Checklist: How to Love Your Family without Getting Pulled Into the Drama

Loving your family isn’t always easy, especially if there’s a lot of drama. You may not be able to control what your family members do. But you don’t have to get pulled into their drama either. Here’s what you can do to stay out of the fray…

Sow Grace Where You Can

  • Focus on the good. Compliment your family members for what they do well and encourage them in these pursuits.

  • Have conversation starters ready. Some family members can be negative. Keep a list of conversation starters with you and use them to re-direct discussions that are going nowhere.

  • Be grateful. If a family member prepared dinner, helped you out, or did another kind task for you, express your thanks.

  • Tell a sweet story. When things get heated during a conversation, bring up a beloved memory and how much it meant to you. You might need to prepare ahead of time.

  • Practice forgiveness. Don’t carry around old hurts from years past. If needed, confront your family member and move on.

  • Walk away. If a family member is trying to bait you in an argument, change the subject or leave the room.

  • Pray during events. As you interact with your family, ask God to give you wisdom and discernment on how to handle them.

Set Up Healthy Boundaries

  • Limit your time together. You don’t have to go away for an extended vacation with your family. Look for small blocks of time you could spend together such as having dinner or attending a concert.

  • Stop trying to “save” family members. Whether it’s a drug addiction or another problem, let your loved ones make their own choices.
  • Don’t stand for abusive communication. Screaming, yelling, or manipulating aren’t acceptable communication methods. If someone you love uses these tactics, quickly end the conversation.
    • Let it ring. Just because a family member calls you on the phone, texts you or sends you an email doesn’t mean you must rush to answer. It’s OK to wait until you have the emotional energy to deal with them before you take action.
      • Communicate the consequences. If you a family member’s bad behavior has gotten to you, create clear consequences and follow through on them. For example, “If you yell at me on the phone, Mom, I will hang up.”

      • Don’t offer apologies. Setting boundaries is an act of love for you and your family. You don’t have to apologize or compromise. Your family will eventually accept your new boundaries if you stick to them for a season.

      • Give yourself time to recover. If spending time with family puts you in a funk, always plan for recovery time after each interaction with them. You’ll be happier and healthier for it!

      Change the Legacy

      • Prepare for triggers. Consider what triggers drama in your family and seek to avoid—or at least leave before—these triggers show up.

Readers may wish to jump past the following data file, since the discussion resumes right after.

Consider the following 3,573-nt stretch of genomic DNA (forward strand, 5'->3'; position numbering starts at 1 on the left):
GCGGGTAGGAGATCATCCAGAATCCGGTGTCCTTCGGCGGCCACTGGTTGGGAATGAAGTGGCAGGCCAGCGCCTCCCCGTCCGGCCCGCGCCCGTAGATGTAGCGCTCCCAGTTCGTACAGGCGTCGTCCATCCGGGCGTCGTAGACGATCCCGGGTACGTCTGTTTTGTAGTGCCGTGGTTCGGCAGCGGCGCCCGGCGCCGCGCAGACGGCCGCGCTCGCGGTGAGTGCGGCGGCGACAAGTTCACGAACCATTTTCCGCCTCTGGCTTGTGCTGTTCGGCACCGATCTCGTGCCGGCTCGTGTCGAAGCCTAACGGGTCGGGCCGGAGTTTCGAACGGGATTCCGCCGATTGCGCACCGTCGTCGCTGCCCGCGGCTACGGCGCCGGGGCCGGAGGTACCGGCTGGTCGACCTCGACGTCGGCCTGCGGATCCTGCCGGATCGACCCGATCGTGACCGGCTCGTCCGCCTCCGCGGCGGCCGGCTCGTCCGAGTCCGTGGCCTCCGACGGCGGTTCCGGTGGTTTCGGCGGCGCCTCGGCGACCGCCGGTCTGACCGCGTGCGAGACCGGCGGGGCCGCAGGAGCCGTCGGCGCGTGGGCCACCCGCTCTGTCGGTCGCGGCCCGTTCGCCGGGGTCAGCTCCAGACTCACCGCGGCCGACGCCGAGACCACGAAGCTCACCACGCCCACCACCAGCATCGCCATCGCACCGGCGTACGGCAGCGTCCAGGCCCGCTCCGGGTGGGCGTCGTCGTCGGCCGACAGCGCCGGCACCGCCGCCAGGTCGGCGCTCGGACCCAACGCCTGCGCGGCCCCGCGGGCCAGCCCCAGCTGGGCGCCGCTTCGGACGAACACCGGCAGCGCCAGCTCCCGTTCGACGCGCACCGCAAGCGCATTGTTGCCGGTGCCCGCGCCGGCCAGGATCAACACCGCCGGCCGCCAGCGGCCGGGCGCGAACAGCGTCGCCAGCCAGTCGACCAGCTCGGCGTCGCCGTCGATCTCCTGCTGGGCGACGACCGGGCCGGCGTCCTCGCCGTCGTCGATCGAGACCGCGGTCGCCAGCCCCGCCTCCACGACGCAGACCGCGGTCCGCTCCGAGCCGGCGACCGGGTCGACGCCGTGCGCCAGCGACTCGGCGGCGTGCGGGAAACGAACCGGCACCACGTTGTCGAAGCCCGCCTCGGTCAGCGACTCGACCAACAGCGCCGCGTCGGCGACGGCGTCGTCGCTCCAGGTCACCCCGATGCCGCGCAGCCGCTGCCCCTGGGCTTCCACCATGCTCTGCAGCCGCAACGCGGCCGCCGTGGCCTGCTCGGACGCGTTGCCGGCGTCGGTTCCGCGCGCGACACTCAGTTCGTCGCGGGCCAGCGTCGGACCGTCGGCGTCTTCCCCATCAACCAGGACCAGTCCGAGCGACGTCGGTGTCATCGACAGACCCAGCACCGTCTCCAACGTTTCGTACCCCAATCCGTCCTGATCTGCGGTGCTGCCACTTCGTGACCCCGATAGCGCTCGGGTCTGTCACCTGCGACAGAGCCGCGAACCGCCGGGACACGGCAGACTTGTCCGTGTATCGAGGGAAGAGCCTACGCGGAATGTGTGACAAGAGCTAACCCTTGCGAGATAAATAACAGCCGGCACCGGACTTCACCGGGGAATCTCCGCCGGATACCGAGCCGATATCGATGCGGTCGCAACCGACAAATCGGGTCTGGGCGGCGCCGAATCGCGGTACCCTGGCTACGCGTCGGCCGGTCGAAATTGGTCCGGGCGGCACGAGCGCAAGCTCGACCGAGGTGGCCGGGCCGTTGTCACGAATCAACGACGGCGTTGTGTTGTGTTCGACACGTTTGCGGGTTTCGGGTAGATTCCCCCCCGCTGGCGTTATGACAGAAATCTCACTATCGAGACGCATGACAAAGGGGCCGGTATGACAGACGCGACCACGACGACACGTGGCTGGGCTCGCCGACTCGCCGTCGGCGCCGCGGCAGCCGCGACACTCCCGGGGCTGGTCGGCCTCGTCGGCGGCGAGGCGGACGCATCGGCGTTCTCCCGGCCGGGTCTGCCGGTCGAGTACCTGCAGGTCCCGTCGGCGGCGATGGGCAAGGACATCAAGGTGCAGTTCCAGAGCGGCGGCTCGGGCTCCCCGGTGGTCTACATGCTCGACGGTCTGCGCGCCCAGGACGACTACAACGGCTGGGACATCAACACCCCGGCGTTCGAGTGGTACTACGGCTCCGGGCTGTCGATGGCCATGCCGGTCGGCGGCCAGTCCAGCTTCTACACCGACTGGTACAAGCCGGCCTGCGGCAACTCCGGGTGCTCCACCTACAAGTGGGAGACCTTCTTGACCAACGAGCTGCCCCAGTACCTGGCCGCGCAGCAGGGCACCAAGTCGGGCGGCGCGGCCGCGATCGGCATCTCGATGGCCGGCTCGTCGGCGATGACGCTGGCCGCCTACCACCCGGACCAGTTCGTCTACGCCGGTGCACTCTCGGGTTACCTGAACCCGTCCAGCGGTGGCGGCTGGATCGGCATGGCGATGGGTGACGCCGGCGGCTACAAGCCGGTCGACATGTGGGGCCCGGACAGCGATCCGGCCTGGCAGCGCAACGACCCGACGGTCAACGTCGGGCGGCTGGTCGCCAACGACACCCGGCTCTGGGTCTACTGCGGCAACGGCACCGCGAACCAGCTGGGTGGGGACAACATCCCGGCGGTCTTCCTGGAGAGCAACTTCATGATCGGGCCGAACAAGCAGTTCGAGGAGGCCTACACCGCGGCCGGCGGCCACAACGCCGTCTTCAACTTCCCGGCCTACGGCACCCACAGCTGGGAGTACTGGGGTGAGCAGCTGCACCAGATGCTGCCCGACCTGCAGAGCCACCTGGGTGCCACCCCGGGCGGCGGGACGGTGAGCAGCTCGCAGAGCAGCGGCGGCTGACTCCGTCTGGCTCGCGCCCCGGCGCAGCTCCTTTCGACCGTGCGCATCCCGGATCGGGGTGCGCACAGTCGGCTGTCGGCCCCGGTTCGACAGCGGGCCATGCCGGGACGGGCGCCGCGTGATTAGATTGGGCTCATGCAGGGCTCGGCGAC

• Evaluate your past. Think about what you want to do differently with your kids or your spouse. Ask yourself what patterns you want to change in the next generation.

      • Stop playing the part. If you’re tired of always being the responsible one or the go-between, then don’t do it anymore. Discovering (and changing) your role in your family’s drama can be freeing.

      • Surround yourself with healthy role models. Who do you know that’s raising an amazing family? Spend time with them and learn from their example.

      • Read about relationships. Understanding relationships can be eye-opening! A few good books to start with include: The Five Love Languages by Gary Chapman, Boundaries by Henry Cloud & John Townsend, and The DNA of Relationships by Gary Smalley. (Note: The links in this paragraph are affiliate links, meaning, at no additional cost to you, I will earn a commission if you click through and make a purchase)

      • Seek counseling. Healing from difficult family relationships is hard but you don’t have to do it alone. Look for a godly therapist who can walk with you during this time.

      • Ask for prayer. Choose a friend or two you trust not to gossip about your family and tell them what’s going on. Request that they pray with and for you regularly.

      Other blog posts on Family Drama:

      7-Day Devotional on Family Drama

      Bible Verses About Family Drama

      Free Bible Verse Printables

      Join our Bible Verse printables email club! You will receive a FREE monthly printable, one of our special designs. Each file is a pdf that you can print from your computer. Put up one of our beautiful prints on every wall in your house and let the Word of God renew your mind.

      Click HERE to join, I will send it to you, plus another free scripture printable each month.

      Older Post Newer Post

      Leave a Comment

      Please note, comments must be approved before they are published